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Geotechnical Characterisation of Oil Sand Tailings Beach Deposits in Flume Tests Open Access


Other title
Oil sand tailings
Flume tests
Beach deposits
Type of item
Degree grantor
University of Alberta
Author or creator
Anglow Kouakou, William
Supervisor and department
Wilson, Ward (Civil and Environmental Engineering)
Sego, Dave (Civil and Environmental Engineering)
Examining committee member and department
Sego, Dave (Civil and Environmental Engineering)
Hendry, Michael (Civil and Environmental Engineering)
Wilson, Ward (Civil and Environmental Engineering)
Department of Civil and Environmental Engineering
Geotechnical Engineering
Date accepted
Graduation date
Master of Science
Degree level
In recent years, the oil sands industry has been investigating alternatives to the conventional tailings management practice to address the accumulation of large volumes of mature fine tailings (MFT) and abide by new government regulations in the province of Alberta. The main goals are to achieve a 50% total fines capture and a minimum undrained shear strength gain of 5 kPa in one year for the deposited material in the dedicated oil sand tailings disposal area (DDA). TOTAL E&P Canada Ltd. is performing beaching studies in test flumes using MFT based slurries with different sand to fines ratio (SFR) at the Saskatchewan Research Council (SRC) facility in Saskatoon, SK. This thesis presents the results of the field and laboratory investigations which were implemented to analyse the fines capture of the resulting flume deposits. The beach materials were essentially silty sands and captured 9% - 17% fines. Vertical sorting and the distribution of fines particle along the slope of the beach were also observed throughout the deposits. The amount of fines captured was function of the slope of the beach deposits. The flume deposit with lower slope (i.e., 0.5%) captured 17% of fines as compared to 9% for the deposit with the highest slope (i.e., 8%). Additionally, the fines content was observed to increase with increasing distance away from the discharge point towards the toe of the beach slope. The magnitudes of in-situ and laboratory hydraulic conductivities (ks) were in the range of 1×10-6 m/s - 1×10-8 m/s and varied with respect to the fines content distribution. In general, the magnitudes of the vertical and horizontal ks were close to each other. A comparison of results from particle size distribution (PSD), soil water characteristic curves (SWCC) and associated drying curves indicated that the behaviour of the flume deposits was within the envelope of Devon silt (upper boundary) and typical tailings beach sand (lower boundary) samples. It was observed that the flume deposits exhibited both contractile and dilatant behaviours during direct shear tests with mean peak and residual friction angles of 38° and 33° respectively. Large strain consolidation tests highlighted the low compressibility of the flume deposits with about 1% change in void ratio with little change noted in k. Results of this study are of value for the oil sands industry for the management and modelling of the behaviour of deposited tailings.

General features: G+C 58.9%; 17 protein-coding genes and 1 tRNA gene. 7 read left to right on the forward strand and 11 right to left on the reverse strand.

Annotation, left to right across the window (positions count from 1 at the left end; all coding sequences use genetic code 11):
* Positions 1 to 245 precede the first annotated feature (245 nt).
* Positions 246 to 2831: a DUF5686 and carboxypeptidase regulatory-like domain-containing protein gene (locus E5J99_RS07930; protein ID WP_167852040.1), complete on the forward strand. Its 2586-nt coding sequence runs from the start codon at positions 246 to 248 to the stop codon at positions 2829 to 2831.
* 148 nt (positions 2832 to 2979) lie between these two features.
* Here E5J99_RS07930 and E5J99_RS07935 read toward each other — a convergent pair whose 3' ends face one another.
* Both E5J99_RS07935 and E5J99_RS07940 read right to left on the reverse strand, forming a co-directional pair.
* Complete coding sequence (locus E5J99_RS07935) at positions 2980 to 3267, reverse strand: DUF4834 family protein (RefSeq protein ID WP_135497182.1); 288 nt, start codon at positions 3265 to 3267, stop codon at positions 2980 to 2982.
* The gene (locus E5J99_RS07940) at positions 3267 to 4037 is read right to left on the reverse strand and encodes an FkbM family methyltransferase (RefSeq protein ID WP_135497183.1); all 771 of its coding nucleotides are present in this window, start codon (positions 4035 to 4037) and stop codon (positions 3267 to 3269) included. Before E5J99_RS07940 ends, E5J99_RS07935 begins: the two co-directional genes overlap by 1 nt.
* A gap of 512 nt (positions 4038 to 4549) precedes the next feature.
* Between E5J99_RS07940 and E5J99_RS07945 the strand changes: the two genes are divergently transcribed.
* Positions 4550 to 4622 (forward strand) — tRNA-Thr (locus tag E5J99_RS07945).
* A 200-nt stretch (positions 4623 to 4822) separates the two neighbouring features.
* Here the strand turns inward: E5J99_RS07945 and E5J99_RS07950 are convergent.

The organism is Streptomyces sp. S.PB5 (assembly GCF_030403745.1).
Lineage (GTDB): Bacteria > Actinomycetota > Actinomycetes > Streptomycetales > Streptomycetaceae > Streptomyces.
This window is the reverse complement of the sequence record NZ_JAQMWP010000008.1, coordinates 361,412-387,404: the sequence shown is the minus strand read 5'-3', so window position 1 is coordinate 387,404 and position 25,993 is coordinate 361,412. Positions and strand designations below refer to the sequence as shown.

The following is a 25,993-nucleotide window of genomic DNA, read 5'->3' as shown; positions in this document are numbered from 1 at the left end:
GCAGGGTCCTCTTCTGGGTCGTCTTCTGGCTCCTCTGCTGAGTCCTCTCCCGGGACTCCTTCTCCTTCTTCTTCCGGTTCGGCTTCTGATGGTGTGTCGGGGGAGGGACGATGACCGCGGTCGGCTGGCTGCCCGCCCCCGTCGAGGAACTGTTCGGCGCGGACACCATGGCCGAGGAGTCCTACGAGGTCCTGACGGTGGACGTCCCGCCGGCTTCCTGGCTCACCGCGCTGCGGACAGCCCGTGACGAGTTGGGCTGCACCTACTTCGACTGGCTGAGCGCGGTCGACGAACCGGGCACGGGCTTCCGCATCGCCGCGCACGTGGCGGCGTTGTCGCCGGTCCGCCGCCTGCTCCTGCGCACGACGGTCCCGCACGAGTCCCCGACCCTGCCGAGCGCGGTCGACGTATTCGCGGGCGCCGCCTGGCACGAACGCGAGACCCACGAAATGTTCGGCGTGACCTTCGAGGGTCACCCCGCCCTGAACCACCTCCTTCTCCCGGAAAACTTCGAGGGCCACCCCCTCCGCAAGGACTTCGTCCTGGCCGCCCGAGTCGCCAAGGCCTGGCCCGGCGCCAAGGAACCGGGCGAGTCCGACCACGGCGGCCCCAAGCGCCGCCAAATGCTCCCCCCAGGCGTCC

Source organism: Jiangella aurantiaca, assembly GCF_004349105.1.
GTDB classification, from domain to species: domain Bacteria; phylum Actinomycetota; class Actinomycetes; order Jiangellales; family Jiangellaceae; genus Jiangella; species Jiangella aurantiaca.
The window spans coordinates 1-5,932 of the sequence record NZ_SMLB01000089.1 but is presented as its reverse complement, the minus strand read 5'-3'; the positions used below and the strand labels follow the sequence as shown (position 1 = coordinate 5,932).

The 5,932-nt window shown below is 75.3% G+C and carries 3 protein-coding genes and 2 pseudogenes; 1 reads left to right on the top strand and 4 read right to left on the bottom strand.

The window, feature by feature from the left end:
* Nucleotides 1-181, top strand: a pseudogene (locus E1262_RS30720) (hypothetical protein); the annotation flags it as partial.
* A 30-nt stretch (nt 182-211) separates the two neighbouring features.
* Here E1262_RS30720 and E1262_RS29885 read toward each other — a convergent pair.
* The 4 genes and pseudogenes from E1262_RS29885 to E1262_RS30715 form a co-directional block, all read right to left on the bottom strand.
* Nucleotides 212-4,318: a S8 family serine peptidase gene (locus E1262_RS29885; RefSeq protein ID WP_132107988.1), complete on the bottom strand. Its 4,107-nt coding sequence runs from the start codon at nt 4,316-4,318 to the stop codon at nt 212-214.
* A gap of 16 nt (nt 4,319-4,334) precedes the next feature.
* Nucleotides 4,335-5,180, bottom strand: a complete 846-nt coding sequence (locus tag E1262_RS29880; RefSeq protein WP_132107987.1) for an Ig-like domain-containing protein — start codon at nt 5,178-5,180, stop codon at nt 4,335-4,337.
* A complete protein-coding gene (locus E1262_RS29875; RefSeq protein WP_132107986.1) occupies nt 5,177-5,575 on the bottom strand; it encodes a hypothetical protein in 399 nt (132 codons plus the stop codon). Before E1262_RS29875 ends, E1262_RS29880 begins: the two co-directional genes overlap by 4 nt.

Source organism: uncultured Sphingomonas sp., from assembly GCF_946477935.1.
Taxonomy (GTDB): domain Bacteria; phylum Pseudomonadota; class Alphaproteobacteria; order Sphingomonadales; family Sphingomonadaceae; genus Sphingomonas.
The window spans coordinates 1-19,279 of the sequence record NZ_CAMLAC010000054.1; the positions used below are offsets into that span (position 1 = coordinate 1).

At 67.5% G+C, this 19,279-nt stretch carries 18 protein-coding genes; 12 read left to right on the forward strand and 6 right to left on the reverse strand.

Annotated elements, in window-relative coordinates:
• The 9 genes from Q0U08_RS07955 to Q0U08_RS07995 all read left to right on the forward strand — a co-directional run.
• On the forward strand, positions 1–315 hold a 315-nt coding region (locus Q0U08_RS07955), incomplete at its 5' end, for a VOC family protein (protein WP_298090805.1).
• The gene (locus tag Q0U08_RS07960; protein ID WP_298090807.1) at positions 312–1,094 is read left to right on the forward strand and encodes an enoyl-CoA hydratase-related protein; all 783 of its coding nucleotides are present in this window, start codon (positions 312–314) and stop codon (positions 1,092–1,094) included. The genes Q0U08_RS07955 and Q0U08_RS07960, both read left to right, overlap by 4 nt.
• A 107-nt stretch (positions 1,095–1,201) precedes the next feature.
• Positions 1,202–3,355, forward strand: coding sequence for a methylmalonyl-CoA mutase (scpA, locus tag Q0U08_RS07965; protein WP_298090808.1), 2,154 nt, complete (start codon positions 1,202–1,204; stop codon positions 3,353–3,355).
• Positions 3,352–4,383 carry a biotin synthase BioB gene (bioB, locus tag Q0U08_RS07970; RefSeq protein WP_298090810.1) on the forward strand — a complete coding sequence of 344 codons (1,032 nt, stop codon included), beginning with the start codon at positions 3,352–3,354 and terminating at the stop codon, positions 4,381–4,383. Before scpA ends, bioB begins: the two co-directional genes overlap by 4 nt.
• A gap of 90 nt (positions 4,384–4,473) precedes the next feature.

Permission is hereby granted to the University of Alberta Libraries to reproduce single copies of this thesis and to lend or sell such copies for private, scholarly or scientific research purposes only. Where the thesis is converted to, or otherwise made available in digital form, the University of Alberta will advise potential users of the thesis of these terms. The author reserves all other publication and other rights in association with the copyright in the thesis and, except as herein before provided, neither the thesis nor any substantial portion thereof may be printed or otherwise reproduced in any material form whatsoever without the author's prior written permission.
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